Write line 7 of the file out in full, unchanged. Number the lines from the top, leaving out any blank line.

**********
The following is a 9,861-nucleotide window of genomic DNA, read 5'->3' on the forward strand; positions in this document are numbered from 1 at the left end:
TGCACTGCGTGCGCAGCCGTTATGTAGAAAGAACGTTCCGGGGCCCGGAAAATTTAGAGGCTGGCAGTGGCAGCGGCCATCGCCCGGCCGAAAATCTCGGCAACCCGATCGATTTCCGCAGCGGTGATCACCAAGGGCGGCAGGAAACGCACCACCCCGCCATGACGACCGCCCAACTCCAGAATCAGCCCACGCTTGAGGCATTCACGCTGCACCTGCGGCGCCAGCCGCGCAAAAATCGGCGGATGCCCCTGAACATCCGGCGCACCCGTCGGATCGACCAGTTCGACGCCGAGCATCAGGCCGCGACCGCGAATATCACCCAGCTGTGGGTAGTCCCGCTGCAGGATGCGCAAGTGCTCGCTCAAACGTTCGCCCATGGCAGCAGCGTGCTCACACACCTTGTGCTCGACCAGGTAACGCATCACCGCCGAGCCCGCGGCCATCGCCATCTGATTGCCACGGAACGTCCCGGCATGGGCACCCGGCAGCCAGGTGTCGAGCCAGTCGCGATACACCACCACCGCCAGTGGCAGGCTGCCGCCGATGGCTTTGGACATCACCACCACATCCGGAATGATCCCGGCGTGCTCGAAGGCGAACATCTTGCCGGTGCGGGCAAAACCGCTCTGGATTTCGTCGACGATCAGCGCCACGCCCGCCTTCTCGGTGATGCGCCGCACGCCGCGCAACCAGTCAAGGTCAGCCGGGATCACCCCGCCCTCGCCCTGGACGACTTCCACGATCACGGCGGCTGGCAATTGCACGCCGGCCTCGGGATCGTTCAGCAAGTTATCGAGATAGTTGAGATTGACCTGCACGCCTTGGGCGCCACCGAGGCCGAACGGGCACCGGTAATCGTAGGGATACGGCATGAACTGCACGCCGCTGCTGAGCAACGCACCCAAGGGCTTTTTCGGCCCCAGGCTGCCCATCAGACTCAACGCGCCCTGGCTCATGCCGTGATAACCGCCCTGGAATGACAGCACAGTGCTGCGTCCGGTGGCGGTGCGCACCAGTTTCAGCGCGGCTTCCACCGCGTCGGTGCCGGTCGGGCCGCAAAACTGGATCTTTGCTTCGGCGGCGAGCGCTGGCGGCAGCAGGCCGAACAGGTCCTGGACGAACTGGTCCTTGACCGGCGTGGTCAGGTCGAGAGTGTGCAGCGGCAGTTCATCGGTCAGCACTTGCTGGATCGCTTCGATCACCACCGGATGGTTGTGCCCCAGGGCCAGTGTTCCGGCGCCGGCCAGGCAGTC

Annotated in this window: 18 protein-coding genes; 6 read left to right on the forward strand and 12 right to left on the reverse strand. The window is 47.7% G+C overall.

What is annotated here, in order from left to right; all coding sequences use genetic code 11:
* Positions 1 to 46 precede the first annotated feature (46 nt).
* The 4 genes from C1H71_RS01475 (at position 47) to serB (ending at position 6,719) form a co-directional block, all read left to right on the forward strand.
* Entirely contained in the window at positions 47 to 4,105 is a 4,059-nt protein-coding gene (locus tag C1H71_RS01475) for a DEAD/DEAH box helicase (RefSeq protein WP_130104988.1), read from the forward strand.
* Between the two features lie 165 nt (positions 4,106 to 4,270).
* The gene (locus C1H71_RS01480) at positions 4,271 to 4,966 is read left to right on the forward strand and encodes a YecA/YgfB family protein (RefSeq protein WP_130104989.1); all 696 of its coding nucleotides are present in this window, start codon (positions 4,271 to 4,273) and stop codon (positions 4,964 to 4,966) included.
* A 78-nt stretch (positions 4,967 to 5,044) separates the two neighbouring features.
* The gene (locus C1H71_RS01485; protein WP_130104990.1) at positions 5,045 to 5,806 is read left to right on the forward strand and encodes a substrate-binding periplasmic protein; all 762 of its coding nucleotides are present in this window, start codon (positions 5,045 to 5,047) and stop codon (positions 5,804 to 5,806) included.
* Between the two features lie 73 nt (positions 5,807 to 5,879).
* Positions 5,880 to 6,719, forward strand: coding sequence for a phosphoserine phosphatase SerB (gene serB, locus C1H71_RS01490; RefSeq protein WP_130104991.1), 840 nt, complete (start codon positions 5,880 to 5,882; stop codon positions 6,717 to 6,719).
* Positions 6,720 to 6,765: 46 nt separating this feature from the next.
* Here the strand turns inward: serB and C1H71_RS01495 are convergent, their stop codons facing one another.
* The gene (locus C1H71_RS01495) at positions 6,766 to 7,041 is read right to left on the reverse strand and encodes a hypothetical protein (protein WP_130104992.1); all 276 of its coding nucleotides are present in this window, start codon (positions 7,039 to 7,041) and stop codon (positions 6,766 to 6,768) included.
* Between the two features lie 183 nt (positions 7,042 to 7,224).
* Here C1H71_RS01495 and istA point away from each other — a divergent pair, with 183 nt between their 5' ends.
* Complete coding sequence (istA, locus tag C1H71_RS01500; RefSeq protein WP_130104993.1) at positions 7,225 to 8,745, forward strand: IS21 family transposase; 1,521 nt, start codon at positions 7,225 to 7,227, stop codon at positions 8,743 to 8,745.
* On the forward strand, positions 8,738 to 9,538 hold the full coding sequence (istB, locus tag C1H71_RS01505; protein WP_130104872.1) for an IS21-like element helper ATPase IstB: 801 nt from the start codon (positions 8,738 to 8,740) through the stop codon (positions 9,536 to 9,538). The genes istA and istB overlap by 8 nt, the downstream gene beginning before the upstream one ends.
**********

* Entirely contained in the window at positions 47 to 4,105 is a 4,059-nt protein-coding gene (locus tag C1H71_RS01475) for a DEAD/DEAH box helicase (RefSeq protein WP_130104988.1), read from the forward strand.